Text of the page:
Northern Ireland news

Simon Coveney: North 'may be most vulnerable to bad Brexit deal'

Secretary of State James Brokenshire with the Republic's minister for foreign affairs Simon Coveney. Picture by Simon Graham, Northern Ireland Office
David Young, Press Association

THE north is particularly vulnerable to the impact of a bad Brexit deal, the Republic's new foreign affairs minister has warned.

Newly-appointed Simon Coveney stressed the importance of getting an agreement that reflected the north's circumstances as he took part in talks to restore power-sharing at Stormont yesterday.

Mr Coveney said the start of Brexit negotiations in Brussels yesterday underlined the urgent need to get devolution back up and running in Belfast.

"I think it's fair to say that Northern Ireland is perhaps the most vulnerable part of Europe to a bad Brexit deal should that happen," he said.

Mr Coveney said he would highlight the particular issues facing Northern Ireland - in regard to the peace process and cross-border movement - when he met the EU's chief negotiator Michel Barnier in Luxembourg today.

But he said those arguments also needed to be made by a serving first and deputy first minister at Stormont.

"I think there is a sense of urgency here that Northern Ireland needs its own voice, in the context of Brexit in particular, as well as so many other issues that need to be resolved, and that without that voice people in Northern Ireland will be disadvantaged in a major way and will be essentially relying on others to make the case for them," he said.

Mr Coveney met all five main political parties and Secretary of State James Brokenshire in what was his first involvement in the process since replacing Charlie Flanagan at the head of the Department of Foreign Affairs in Dublin last week.

The participants have until June 29 to reach a deal that would see devolution returned or they face the prospect of direct rule being reimposed from Westminster.

Mr Coveney said several "core issues" still stand in the way of an agreement but he said he did not consider them "insurmountable".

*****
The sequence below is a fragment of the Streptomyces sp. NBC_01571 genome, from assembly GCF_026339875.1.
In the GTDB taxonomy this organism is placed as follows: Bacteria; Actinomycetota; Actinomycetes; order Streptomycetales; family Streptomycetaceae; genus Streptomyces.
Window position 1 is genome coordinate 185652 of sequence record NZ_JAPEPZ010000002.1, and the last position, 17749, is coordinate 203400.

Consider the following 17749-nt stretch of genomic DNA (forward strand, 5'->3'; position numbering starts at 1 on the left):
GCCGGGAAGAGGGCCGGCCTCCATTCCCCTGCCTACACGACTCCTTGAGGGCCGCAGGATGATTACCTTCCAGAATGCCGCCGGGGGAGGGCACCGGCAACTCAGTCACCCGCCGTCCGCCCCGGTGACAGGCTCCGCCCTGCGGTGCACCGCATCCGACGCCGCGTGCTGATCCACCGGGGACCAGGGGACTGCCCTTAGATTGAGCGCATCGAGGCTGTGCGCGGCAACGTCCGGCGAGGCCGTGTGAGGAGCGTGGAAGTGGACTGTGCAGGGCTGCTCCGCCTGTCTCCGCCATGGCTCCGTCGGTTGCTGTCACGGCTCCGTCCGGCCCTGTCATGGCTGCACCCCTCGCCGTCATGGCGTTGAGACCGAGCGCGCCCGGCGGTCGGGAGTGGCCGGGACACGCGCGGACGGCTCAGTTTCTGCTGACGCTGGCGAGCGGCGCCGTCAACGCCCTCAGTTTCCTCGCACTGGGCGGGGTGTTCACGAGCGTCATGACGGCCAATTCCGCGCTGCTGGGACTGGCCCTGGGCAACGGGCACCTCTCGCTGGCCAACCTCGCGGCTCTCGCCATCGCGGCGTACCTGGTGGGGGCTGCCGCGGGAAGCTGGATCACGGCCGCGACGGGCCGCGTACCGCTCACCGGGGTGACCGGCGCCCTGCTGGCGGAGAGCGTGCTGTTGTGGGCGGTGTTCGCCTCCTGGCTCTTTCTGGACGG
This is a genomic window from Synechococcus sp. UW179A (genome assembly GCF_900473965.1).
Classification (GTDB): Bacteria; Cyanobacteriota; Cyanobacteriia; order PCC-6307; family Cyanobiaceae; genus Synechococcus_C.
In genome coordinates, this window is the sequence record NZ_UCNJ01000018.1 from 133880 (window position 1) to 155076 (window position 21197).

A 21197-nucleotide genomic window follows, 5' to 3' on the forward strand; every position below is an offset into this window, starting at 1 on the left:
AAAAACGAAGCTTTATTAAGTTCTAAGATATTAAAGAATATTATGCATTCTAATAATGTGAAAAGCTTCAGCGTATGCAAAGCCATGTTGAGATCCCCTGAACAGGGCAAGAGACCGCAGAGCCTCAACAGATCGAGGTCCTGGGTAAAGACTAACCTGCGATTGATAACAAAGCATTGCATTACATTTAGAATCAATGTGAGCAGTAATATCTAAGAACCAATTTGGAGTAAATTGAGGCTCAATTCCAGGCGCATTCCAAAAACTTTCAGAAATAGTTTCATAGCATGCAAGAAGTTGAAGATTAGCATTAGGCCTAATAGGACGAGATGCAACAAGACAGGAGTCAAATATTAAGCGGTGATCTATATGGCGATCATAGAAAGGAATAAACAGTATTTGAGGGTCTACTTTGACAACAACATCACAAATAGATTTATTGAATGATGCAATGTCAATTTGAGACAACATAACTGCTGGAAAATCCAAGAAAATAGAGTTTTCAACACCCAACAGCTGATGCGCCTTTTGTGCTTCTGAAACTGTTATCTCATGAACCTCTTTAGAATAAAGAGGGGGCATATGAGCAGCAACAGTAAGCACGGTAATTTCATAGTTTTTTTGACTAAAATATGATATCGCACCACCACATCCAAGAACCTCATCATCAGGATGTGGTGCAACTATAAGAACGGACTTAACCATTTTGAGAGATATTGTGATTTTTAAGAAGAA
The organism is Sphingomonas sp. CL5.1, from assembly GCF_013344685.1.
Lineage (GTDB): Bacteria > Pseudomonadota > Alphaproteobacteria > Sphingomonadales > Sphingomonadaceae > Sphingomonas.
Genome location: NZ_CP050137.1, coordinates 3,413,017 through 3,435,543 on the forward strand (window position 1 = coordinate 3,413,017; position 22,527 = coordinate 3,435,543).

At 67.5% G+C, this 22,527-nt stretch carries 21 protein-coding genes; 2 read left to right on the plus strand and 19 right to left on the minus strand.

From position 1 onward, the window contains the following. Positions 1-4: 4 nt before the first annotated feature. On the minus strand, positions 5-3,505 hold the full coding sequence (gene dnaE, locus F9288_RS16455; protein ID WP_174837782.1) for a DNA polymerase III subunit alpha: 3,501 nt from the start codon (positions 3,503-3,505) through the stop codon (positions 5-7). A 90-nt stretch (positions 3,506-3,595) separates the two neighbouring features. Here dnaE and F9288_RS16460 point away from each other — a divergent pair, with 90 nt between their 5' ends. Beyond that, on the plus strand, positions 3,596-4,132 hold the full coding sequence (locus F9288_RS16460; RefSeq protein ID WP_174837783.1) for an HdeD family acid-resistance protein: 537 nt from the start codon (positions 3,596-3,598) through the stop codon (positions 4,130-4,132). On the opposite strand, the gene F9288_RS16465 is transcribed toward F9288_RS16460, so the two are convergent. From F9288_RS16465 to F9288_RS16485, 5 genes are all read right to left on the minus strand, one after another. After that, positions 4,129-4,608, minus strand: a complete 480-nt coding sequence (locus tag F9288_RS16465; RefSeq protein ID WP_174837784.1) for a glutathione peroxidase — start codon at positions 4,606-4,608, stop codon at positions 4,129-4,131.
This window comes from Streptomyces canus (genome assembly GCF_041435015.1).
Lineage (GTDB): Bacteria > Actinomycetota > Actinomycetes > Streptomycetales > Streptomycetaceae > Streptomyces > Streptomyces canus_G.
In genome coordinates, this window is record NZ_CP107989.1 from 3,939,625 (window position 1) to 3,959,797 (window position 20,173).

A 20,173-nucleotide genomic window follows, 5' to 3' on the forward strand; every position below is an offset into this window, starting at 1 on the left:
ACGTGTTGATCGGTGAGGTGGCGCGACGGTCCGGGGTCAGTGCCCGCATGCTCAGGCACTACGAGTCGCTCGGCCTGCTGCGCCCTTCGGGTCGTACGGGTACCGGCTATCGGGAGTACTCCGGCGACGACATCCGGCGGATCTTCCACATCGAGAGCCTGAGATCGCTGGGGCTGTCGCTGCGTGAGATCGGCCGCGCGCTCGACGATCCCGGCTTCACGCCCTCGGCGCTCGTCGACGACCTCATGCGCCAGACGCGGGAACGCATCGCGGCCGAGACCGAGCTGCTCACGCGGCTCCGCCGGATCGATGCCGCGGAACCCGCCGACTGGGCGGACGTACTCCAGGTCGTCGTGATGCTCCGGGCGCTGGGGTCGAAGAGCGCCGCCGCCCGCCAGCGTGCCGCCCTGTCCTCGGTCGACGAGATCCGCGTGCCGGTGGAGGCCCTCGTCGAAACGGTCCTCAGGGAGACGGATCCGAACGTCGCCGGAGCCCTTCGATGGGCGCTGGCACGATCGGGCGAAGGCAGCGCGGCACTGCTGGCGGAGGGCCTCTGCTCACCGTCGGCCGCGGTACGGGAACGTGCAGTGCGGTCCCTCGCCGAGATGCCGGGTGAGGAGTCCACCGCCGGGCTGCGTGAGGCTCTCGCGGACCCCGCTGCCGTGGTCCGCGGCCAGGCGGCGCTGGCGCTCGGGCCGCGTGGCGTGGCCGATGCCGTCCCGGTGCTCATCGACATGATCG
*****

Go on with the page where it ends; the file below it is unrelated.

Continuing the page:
"From all the parties there was a sense of can do, of positivity today, while at the same time having firm and clear positions, as you would expect," he said.

"And there's work to be done to find middle ground in some of those areas and to accommodate the concerns of people while understanding the political obstacles that other parties may have in terms of some of the issues that are still under discussion."

The minister said it was important that any deal involved all five Stormont parties and not just the DUP and Sinn Féin.

The talks are taking place as the DUP and Tories attempt to strike a separate deal to prop up British Prime Minister Theresa May's minority government.

The British government has rejected suggestions that the deal will hamper power-sharing talks.

DUP MLA Simon Hamilton also struck a positive tone following the first round-table plenary session of a talks process that started last week.

"There have been positive engagements today between ourselves and Sinn Féin," he said.

"I think we will continue to work away on that to try to deliver devolution, to get devolution back up and running again for the people of Northern Ireland so we can deliver for them on the issues of health, education, jobs and the economy."

Sinn Féin's Stormont leader Michelle O'Neill said her party was up for striking a deal.

"I can tell you, we are here wanting to find a deal, wanting to make the institutions work, wanting to deliver good public services, wanting to afford people their rights, wanting to deal with the issue of Brexit, but it has to be done on the basis of equality, respect and integrity in government," she said.

Asked if the Brexit process increased the pressure on her party to re-establish an Executive, Mrs O'Neill said Sinn Féin was already making the case across Europe for Northern Ireland to retain special designated EU status.

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